mini-reviews: emperor of all maladies and when breath becomes air

Cancer is the worst. It fucking sucks. I can’t think of one person or one family it hasn’t profoundly effected, including me and mine. It’s a tender subject to me for sure, but I’m interested in absorbing information about it regardless. This year I finally swallowed my hesitation and read two books on cancer that I’ve had my eye on since they came out.

I’ve been wanting to read The Emperor of All Maladies by Siddhartha Mukherjee for a long time, but I was nervous and intimidated to start this book, yes because it’s a chunkster, but also because I was afraid of the medical stuff going over my head and my heart breaking. But, despite some long-winded sections, I was riveted the whole way through. It’s a combination of history, science, politics, and actual patients’ stories, but very readable and engaging. The amount of research here is staggering, and Mukherjee leaves nothing out. I can’t say there are answers here, that’s not the book’s purpose. But I did gain a better understanding of this disease in general, its many iterations, and how it and our responses to it have evolved since its discovery. Cancer is frightening, but centuries-long war between humankind and cancer involves experimentation (some of it truly horrific in the early days), ingenuity, progress, failure, persistence, and hopefully, one day, a cure. [Read in June 2017.]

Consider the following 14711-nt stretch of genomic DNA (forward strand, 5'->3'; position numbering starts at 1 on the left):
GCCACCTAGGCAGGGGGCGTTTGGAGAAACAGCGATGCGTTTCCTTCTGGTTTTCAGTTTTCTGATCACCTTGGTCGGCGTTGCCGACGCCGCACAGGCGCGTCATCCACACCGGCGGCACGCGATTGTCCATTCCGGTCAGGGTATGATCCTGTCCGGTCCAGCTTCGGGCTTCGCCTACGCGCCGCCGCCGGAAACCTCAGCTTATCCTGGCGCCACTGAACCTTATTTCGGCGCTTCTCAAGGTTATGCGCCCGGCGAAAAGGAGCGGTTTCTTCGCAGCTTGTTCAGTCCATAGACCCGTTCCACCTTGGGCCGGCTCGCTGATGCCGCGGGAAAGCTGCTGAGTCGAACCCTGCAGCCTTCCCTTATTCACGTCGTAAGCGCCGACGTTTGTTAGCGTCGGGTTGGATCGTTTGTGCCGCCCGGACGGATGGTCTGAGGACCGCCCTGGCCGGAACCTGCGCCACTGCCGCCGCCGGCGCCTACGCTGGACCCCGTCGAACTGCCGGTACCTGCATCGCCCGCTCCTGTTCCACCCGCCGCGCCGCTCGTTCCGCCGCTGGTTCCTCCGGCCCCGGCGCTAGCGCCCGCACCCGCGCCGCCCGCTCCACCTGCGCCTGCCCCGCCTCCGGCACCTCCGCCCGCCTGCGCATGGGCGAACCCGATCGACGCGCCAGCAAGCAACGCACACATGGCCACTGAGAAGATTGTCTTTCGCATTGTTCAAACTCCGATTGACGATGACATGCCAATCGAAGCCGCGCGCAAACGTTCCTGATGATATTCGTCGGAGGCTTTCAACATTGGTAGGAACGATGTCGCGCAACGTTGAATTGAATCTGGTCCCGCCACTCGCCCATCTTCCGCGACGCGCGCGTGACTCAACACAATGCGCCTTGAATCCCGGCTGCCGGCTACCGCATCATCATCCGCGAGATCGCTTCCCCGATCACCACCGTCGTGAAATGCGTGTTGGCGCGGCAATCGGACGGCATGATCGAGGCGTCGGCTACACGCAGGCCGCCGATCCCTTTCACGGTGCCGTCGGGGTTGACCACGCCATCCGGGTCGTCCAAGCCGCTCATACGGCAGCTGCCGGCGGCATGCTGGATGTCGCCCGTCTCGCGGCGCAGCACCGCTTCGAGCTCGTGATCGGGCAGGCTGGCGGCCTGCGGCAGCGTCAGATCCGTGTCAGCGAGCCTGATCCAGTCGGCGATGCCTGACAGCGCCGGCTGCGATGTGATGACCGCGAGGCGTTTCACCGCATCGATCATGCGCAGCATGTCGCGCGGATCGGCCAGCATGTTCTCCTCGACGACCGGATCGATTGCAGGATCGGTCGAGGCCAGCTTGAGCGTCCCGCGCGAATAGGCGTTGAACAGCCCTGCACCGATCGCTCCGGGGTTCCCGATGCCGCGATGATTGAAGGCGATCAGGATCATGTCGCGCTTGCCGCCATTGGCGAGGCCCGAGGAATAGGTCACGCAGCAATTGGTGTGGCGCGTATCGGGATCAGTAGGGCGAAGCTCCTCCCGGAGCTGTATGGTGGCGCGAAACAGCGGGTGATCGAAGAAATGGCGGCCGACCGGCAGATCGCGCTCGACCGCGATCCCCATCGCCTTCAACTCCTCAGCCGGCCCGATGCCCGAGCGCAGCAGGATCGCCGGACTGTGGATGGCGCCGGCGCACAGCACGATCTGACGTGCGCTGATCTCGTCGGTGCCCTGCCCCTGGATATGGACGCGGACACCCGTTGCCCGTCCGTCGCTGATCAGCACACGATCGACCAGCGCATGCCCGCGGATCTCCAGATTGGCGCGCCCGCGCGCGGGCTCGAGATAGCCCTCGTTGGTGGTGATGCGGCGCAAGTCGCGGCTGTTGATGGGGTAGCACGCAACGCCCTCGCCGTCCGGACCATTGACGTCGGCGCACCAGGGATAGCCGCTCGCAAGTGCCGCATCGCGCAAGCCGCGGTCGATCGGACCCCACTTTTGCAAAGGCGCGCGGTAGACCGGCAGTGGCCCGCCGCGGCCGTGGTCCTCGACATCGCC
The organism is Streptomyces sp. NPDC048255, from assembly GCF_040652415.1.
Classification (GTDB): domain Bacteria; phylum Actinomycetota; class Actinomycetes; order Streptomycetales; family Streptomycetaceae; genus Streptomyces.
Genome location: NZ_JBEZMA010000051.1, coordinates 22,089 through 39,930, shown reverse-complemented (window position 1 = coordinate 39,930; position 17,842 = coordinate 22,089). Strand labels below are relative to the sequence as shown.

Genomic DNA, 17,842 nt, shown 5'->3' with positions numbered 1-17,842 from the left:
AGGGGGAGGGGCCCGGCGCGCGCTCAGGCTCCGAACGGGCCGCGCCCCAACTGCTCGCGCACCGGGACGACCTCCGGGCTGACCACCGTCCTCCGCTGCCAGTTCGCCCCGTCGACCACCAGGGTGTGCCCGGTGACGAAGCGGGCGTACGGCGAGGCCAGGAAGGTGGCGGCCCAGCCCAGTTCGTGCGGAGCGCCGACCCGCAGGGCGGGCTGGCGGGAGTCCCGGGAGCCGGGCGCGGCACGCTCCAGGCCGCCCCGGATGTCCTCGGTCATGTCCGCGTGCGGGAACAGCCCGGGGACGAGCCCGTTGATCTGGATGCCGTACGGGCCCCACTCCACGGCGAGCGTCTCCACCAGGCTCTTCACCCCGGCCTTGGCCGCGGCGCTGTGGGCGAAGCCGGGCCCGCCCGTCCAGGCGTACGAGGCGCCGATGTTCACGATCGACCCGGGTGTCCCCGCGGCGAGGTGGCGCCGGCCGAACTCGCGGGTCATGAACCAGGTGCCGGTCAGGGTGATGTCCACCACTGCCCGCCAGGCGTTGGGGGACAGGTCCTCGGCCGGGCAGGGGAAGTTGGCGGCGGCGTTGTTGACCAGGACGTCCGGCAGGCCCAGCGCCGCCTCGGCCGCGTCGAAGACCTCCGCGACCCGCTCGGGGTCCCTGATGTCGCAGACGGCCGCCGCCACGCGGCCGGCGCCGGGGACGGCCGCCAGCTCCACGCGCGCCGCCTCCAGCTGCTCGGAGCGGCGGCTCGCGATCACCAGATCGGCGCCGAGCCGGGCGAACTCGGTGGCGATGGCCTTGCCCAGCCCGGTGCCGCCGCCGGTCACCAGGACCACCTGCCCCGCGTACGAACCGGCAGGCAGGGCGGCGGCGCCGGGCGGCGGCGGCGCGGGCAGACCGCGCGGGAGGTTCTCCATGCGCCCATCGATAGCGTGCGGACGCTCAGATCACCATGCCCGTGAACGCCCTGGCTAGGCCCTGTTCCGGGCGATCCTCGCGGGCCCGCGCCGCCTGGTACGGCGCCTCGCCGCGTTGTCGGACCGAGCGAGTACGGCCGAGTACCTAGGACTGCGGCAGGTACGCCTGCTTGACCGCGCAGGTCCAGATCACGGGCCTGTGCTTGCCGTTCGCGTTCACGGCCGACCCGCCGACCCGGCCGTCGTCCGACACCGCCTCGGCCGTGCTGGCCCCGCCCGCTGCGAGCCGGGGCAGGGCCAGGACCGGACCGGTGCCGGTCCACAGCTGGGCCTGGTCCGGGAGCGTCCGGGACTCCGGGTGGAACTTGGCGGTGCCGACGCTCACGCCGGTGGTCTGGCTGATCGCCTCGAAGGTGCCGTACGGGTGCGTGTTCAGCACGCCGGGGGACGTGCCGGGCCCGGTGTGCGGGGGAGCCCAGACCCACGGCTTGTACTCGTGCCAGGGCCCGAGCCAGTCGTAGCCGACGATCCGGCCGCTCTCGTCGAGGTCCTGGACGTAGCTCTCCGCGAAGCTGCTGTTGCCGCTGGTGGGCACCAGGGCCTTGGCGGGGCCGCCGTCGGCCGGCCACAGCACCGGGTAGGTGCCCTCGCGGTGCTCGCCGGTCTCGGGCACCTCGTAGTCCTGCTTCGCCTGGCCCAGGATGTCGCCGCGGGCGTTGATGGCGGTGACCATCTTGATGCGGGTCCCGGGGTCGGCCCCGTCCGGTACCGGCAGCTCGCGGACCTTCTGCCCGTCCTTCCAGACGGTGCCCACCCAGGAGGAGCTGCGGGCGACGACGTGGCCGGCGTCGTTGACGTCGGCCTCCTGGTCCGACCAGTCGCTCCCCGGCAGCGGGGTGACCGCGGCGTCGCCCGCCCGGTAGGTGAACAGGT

Paul Kalanithi was on track to being a successful neurosurgeon and married to the love of his life. When he was 36, he was diagnosed with stage IV lung cancer. When Breath Becomes Air is Kalanithi’s account of transforming in an instant from doctor to terminal patient, from someone who has his whole life ahead of him to having virtually no future at all. He died while working on this book. My heart both broke and burst reading this. Kalanithi lays bare all his fears and frustrations about losing his career and facilities, his marriage and relationships with friends and family, and his impending mortality. It’s a deeply personal, raw, insightful, beautiful memoir. More than one passage moved me to tears, but this one especially will stay with me: “‘Will having a newborn distract from the time we have together?’ she asked. ‘Don’t you think saying goodbye to your child will make your death more painful?’ ‘Wouldn’t it be great if it did?’ I said. Lucy and I both felt that life wasn’t about avoiding suffering.” [Read in March 2017.]

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